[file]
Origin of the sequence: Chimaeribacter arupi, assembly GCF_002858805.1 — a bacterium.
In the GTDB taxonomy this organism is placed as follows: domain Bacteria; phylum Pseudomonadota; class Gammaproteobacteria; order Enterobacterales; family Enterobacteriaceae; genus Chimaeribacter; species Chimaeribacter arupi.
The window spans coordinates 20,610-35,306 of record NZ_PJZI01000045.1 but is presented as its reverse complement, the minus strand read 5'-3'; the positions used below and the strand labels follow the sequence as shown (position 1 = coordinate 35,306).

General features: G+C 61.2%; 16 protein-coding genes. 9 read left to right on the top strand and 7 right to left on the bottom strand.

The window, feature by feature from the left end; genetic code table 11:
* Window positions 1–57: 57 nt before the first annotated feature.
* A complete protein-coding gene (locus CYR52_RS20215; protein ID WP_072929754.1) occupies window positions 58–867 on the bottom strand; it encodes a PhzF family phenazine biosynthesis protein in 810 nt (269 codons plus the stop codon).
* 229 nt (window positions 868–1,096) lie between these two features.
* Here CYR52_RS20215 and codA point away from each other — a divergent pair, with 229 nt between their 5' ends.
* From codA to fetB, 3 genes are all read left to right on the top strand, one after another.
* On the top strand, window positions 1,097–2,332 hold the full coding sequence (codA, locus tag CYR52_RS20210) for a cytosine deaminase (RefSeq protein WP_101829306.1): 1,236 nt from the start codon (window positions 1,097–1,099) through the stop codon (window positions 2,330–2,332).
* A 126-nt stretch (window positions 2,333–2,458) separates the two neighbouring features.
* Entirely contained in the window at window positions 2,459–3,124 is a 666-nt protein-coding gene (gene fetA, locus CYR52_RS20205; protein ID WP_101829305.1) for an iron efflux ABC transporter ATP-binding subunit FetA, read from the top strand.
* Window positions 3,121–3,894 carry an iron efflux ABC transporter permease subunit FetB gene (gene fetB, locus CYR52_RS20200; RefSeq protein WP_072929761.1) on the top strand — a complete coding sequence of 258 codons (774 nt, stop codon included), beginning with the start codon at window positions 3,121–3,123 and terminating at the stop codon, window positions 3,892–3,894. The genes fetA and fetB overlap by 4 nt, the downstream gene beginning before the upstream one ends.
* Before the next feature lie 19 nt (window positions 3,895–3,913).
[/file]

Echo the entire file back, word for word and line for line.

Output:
Origin of the sequence: Chimaeribacter arupi, assembly GCF_002858805.1 — a bacterium.
In the GTDB taxonomy this organism is placed as follows: domain Bacteria; phylum Pseudomonadota; class Gammaproteobacteria; order Enterobacterales; family Enterobacteriaceae; genus Chimaeribacter; species Chimaeribacter arupi.
The window spans coordinates 20,610-35,306 of record NZ_PJZI01000045.1 but is presented as its reverse complement, the minus strand read 5'-3'; the positions used below and the strand labels follow the sequence as shown (position 1 = coordinate 35,306).

General features: G+C 61.2%; 16 protein-coding genes. 9 read left to right on the top strand and 7 right to left on the bottom strand.

The window, feature by feature from the left end; genetic code table 11:
* Window positions 1–57: 57 nt before the first annotated feature.
* A complete protein-coding gene (locus CYR52_RS20215; protein ID WP_072929754.1) occupies window positions 58–867 on the bottom strand; it encodes a PhzF family phenazine biosynthesis protein in 810 nt (269 codons plus the stop codon).
* 229 nt (window positions 868–1,096) lie between these two features.
* Here CYR52_RS20215 and codA point away from each other — a divergent pair, with 229 nt between their 5' ends.
* From codA to fetB, 3 genes are all read left to right on the top strand, one after another.
* On the top strand, window positions 1,097–2,332 hold the full coding sequence (codA, locus tag CYR52_RS20210) for a cytosine deaminase (RefSeq protein WP_101829306.1): 1,236 nt from the start codon (window positions 1,097–1,099) through the stop codon (window positions 2,330–2,332).
* A 126-nt stretch (window positions 2,333–2,458) separates the two neighbouring features.
* Entirely contained in the window at window positions 2,459–3,124 is a 666-nt protein-coding gene (gene fetA, locus CYR52_RS20205; protein ID WP_101829305.1) for an iron efflux ABC transporter ATP-binding subunit FetA, read from the top strand.
* Window positions 3,121–3,894 carry an iron efflux ABC transporter permease subunit FetB gene (gene fetB, locus CYR52_RS20200; RefSeq protein WP_072929761.1) on the top strand — a complete coding sequence of 258 codons (774 nt, stop codon included), beginning with the start codon at window positions 3,121–3,123 and terminating at the stop codon, window positions 3,892–3,894. The genes fetA and fetB overlap by 4 nt, the downstream gene beginning before the upstream one ends.
* Before the next feature lie 19 nt (window positions 3,895–3,913).